One of your greatest foes as an entrepreneur is misinformation. There is a lot of erroneous advice online, especially when it comes to social media marketing. Unfortunately, much of this guidance seems reasonable on paper. Without the right research or knowledge, you may end up unwittingly endangering the future of your business. Here are seven common social media marketing myths you need to watch out for.
- Negative feedback can be safely ignored
Social media marketing isn’t just about promoting the positive parts of your brand. It also involves managing any and all negative feedback directed at your business. Ignore those snipes and jabs and they will fester online, convincing consumers to ignore your brand at a time when you need every single customer to help your company grow. When you find negative feedback, answer it — strategically. Respond to all comments quickly. Not only can you tamp down on negative feedback before it gains any ground, but quick responses will show that you listen and respond to customer concerns, even if they are negative.
Matt Broussard, content creator and chef at Spiceology in Spokane, commands more than three million followers on TikTok, and as he shares, “All feedback, both positive and negative, has merit. As a chef, that’s what I live on: how a dish is, what it needs, how I can improve it, etc. I don’t push off negative comments, because that helps fuel how I iterate my recipes.”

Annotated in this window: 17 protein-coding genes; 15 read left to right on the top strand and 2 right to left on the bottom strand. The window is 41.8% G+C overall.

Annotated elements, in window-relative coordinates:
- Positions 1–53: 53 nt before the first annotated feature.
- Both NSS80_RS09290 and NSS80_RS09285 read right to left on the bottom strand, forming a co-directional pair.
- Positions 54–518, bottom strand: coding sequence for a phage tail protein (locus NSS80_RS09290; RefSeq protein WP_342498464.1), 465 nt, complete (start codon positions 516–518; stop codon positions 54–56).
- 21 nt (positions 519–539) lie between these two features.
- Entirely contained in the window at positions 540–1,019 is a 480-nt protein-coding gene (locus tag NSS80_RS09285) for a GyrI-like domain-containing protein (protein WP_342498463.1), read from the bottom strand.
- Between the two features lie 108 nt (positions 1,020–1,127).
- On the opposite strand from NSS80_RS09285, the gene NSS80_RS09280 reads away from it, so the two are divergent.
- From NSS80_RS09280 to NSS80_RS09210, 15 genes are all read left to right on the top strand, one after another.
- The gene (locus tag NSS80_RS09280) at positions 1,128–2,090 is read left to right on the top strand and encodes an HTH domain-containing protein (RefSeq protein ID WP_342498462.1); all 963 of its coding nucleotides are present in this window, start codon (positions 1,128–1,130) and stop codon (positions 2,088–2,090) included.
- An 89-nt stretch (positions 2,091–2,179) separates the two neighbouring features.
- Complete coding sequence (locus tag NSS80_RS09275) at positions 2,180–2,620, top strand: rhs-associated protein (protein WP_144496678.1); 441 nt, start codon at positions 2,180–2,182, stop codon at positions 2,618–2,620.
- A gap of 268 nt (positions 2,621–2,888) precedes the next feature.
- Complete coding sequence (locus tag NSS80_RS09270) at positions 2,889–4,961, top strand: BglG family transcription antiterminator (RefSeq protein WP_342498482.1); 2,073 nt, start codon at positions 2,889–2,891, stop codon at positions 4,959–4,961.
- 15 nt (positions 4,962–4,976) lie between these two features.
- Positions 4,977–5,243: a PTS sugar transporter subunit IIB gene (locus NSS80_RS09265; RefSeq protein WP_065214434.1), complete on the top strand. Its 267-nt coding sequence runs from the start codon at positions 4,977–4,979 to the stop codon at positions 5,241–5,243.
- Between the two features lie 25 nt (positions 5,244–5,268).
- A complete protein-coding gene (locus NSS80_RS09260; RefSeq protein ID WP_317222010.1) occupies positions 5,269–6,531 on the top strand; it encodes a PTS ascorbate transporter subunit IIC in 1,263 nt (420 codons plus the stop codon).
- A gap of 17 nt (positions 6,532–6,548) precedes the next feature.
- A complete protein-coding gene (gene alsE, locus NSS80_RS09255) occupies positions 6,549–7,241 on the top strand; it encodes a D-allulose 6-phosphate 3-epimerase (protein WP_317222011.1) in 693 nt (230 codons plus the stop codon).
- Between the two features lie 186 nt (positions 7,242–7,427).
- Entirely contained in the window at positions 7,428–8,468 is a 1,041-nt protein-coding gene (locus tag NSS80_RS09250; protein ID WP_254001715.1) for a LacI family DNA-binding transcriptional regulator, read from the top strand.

- Email is no longer relevant
Social media marketing should not be considered a replacement for other methods, but rather a tool to augment your customer reach. Email still has a role to play in your marketing campaigns, so keep those recipient lists and e-marketing campaigns around. They are still worth your time.
- All content represents thought leadership
Content marketing is an integral part of social media marketing. The social platform is what you use to efficiently distribute content to your users, and the content itself is responsible for perpetuating and developing your brand. However, many entrepreneurs falsely equate all content with thought leadership.
Your best content is what will likely give you that kind of authority over your audience. Some of it will revolve around answering questions or giving the market exactly what they asked for. This is less about thought leadership than appealing to your audience directly. The distinction is important, because without it, you may create content that doesn’t reinforce your brand’s authority and trustworthiness.
Read more: 7 Social Media Marketing Myths, Busted